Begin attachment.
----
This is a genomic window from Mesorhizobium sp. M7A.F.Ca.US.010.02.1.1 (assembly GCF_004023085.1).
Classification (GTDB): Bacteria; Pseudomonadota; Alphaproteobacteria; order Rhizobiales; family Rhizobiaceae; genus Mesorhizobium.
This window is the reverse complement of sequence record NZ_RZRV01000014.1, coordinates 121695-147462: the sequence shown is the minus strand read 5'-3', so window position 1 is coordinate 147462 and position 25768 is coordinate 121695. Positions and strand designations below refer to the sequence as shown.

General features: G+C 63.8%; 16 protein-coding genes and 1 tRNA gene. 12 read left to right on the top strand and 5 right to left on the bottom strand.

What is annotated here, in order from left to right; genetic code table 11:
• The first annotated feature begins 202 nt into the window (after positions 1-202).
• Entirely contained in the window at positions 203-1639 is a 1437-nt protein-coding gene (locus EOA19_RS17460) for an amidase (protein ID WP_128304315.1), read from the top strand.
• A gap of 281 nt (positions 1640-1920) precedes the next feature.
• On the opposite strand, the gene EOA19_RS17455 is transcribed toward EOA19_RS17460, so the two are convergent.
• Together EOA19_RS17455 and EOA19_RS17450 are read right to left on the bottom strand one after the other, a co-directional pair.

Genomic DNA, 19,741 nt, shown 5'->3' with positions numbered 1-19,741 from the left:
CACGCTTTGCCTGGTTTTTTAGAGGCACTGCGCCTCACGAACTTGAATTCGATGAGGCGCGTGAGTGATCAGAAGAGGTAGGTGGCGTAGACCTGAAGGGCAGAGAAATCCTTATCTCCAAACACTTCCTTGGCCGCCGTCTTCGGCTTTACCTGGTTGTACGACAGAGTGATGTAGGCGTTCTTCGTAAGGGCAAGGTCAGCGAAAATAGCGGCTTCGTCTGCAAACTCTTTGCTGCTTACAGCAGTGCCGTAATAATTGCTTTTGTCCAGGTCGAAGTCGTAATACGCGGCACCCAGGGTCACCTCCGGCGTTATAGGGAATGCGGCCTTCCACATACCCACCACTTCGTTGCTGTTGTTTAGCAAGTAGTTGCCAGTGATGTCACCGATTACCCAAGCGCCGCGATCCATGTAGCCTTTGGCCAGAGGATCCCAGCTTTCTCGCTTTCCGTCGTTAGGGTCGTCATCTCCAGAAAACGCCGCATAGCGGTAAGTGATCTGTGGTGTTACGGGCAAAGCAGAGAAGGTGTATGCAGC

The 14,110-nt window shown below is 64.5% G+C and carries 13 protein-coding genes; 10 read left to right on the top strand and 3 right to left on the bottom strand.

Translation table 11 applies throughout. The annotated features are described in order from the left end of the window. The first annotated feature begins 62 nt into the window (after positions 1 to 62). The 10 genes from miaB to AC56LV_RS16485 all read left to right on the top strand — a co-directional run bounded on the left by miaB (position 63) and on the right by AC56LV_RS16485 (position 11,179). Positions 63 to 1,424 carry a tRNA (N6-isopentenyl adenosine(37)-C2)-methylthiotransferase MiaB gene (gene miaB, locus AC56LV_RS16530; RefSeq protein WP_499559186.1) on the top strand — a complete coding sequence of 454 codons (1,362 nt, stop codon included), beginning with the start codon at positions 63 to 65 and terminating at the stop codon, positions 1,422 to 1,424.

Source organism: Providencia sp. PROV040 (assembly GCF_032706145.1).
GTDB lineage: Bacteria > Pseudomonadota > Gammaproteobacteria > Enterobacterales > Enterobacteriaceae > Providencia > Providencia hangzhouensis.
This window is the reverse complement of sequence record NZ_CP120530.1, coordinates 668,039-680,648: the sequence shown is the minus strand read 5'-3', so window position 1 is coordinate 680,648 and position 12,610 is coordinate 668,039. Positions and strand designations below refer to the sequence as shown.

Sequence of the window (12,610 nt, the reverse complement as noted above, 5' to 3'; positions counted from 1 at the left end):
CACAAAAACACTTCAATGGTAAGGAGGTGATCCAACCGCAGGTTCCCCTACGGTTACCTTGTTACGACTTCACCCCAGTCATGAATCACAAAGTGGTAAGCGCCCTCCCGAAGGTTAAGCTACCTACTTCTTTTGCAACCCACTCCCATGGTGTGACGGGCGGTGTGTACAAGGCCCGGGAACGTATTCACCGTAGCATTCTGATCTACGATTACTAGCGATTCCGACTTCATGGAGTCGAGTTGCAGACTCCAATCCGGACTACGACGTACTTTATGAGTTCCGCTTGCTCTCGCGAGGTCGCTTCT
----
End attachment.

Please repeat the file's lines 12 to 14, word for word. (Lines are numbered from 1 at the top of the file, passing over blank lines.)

CACGCTTTGCCTGGTTTTTTAGAGGCACTGCGCCTCACGAACTTGAATTCGATGAGGCGCGTGAGTGATCAGAAGAGGTAGGTGGCGTAGACCTGAAGGGCAGAGAAATCCTTATCTCCAAACACTTCCTTGGCCGCCGTCTTCGGCTTTACCTGGTTGTACGACAGAGTGATGTAGGCGTTCTTCGTAAGGGCAAGGTCAGCGAAAATAGCGGCTTCGTCTGCAAACTCTTTGCTGCTTACAGCAGTGCCGTAATAATTGCTTTTGTCCAGGTCGAAGTCGTAATACGCGGCACCCAGGGTCACCTCCGGCGTTATAGGGAATGCGGCCTTCCACATACCCACCACTTCGTTGCTGTTGTTTAGCAAGTAGTTGCCAGTGATGTCACCGATTACCCAAGCGCCGCGATCCATGTAGCCTTTGGCCAGAGGATCCCAGCTTTCTCGCTTTCCGTCGTTAGGGTCGTCATCTCCAGAAAACGCCGCATAGCGGTAAGTGATCTGTGGTGTTACGGGCAAAGCAGAGAAGGTGTATGCAGC

The 14,110-nt window shown below is 64.5% G+C and carries 13 protein-coding genes; 10 read left to right on the top strand and 3 right to left on the bottom strand.

Translation table 11 applies throughout. The annotated features are described in order from the left end of the window. The first annotated feature begins 62 nt into the window (after positions 1 to 62). The 10 genes from miaB to AC56LV_RS16485 all read left to right on the top strand — a co-directional run bounded on the left by miaB (position 63) and on the right by AC56LV_RS16485 (position 11,179). Positions 63 to 1,424 carry a tRNA (N6-isopentenyl adenosine(37)-C2)-methylthiotransferase MiaB gene (gene miaB, locus AC56LV_RS16530; RefSeq protein WP_499559186.1) on the top strand — a complete coding sequence of 454 codons (1,362 nt, stop codon included), beginning with the start codon at positions 63 to 65 and terminating at the stop codon, positions 1,422 to 1,424.